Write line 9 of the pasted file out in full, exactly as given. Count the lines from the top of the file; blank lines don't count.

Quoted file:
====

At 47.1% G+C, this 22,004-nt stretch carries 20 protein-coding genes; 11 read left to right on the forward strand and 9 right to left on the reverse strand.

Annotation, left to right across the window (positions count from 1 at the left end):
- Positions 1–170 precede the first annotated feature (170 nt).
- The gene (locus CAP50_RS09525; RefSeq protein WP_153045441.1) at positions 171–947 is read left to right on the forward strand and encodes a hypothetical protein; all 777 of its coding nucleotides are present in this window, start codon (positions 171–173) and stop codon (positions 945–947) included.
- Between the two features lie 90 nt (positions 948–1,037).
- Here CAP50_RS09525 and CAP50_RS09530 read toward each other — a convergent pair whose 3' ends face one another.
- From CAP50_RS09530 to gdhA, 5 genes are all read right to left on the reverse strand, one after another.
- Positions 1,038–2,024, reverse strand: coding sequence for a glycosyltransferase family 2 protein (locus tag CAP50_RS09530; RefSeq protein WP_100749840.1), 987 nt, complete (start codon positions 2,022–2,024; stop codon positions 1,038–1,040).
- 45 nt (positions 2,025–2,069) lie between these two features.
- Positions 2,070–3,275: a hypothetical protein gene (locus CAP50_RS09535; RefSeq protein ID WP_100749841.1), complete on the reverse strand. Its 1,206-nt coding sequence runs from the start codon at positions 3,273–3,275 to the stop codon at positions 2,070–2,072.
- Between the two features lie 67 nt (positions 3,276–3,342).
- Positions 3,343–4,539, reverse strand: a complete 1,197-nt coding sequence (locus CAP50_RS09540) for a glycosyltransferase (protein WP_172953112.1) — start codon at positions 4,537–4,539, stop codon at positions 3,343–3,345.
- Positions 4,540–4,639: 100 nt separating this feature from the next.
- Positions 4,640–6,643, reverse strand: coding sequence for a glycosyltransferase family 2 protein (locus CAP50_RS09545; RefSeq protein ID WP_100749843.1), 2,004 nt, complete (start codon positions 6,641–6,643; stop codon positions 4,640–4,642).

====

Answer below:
- 45 nt (positions 2,025–2,069) lie between these two features.